The reason may be that the U.S. is entering a world where it must compete against China and Russia. In such a world, Israel is essentially dead weight, whereas Iran is a potentially very powerful ally.

The transition will be slow and there will be set backs. We will hear about unending support for Israel, military 'options' against Iran and so on. There will be great resistance. But I think Obama will have a lot of establishment support. The James Bakers and Zbig Brzezynskis know how to read and can see the writing on the wall.

Arnold Evans said...

Israel never, in strategic terms, was a good ally for the US. The Shah and Saudis, who are naturally good allies for the US, along with Turkey, aligned with the US despite Israel. US Mid-East foreign policy post WWII would have been a dream if not for Israel, as the US is "people of the book" and the communists were militant atheists. The US alliance with Israel has always been motivated by the power of mostly US Jewish people to skew US policy towards Israel which they feel an intense emotional attachment to.

I think the US, or parts of the US are contemplating a soft-landing away from the US pro-Israel alignment. Hopefully (from their point of view) towards a two-state solution, meaning hopefully both the Saudis and Palestinians will make the calculation Sadat made that the conflict is unwinnable for the Arabs.

Sadat made that calculation, but Egypt did not. And Obama was pressed harder than I expected in both the BBC and NPR interviews about the fact that Egypt is an authoritarian dictatorship. His answer seems to be evolving to, "we're openly OK with pro-US authoritarian dictators if the alternative is anti-Israel parties winning elections". I wonder how close to spelling this position out he'll come on Thursday.

Even during the cold war, facing the USSR with tens of thousands of nuclear weapons, the US never admitted that it opposed democracy per-se. Obama is coming close to that in the Middle East. I expect the next leftist US president after Obama to reverse that.

If King Abdullah and Abbas make Sadat's decision, but their people do not - which is the best plausible case for the US, then that changes pretty much nothing in the region, Iran still stands opposed to Israel's legitimacy and the US still has to either abandon Israel or remain in conflict with Iran. And the US will not abandon Israel.

So where I'm going is that the United States is structurally tied to Israel. Jewish Americans are full American citizens who participate in the US political system and have a strong bias towards Israel that will be reflected in US policy for the foreseeable future.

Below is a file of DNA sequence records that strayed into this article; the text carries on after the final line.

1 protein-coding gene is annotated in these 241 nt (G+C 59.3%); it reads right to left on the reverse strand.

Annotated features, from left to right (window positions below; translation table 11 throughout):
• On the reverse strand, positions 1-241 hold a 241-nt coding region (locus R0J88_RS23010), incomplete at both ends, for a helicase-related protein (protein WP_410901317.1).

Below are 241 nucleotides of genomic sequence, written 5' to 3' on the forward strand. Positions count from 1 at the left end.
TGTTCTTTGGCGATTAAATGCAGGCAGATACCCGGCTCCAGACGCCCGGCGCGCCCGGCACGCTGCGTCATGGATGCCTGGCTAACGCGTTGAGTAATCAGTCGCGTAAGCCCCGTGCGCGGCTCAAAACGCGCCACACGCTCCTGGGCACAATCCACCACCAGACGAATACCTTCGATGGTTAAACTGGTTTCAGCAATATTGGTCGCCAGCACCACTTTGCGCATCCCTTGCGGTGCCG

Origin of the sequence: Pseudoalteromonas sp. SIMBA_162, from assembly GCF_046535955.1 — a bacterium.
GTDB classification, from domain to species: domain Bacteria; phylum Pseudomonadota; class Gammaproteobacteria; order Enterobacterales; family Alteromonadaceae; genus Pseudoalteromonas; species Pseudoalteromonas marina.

Israel is a drag on US policy world-wide - and there is a small and growing faction of US decision-making that acknowledges this, mostly in the military vs. civilian side of the process - but it is a cost the US has no choice but to bear because of its political system.

Arnold Evans said...

So the US is now making a real try at getting regional acceptance for Israel. When, not if, it fails - because Israel cannot meet any set of conditions that the Palestinians would vote for, or even that Abbas would be willing to attach his name to. The US really has no choice but to return to the status quo under Bush.

The US structurally cannot abandon Israel to a one-state solution and has no choice but to conduct its foreign policy with that hand behind its back - meaning at that self-imposed disadvantage.

But the US does have no choice but to accept Iranian uranium enrichment. The US thrust at this point is that by limiting its enrichment, Iran can remove the uncertainty of a potential military intervention even if no attack is foreseeable right now.

Right now, a possible attack sometime after Iran has somehow lost its leverage in Iraq and Afghanistan is the full extent of US leverage other than Israel-inspired economic sanctions that the US cannot offer to remove.

I wonder how much Iran is willing to trade for that. I wonder if the US and Iran can come close in their estimations of the value of that lever. The US is going to want things Iran is not disposed to give, for example a pledge to never leave the NPT. If the US insists on that, there will not be a deal. Maybe there is some way that issue can be finessed.

To conclude, Obama is not that good from Iran's perspective, but he is the best the US political system is capable of producing. If he accepts enrichment, the next president may or may not feel pressure to undo that acceptance.

The US is almost going to fall with Israel. Iran's decision is should it wait for the US to overextend itself to the point of ineffectiveness - or should it make concessions acceptable to the most anti-Israel administration it will see for some time, even though that administration is still heavily biased towards Israel.

Long term though, interest group politics in the US are growing wider. The pro-Israel bias of US foreign policy is slowly declining but probably will be present to a large degree for as long as the US is an active foreign-policy country.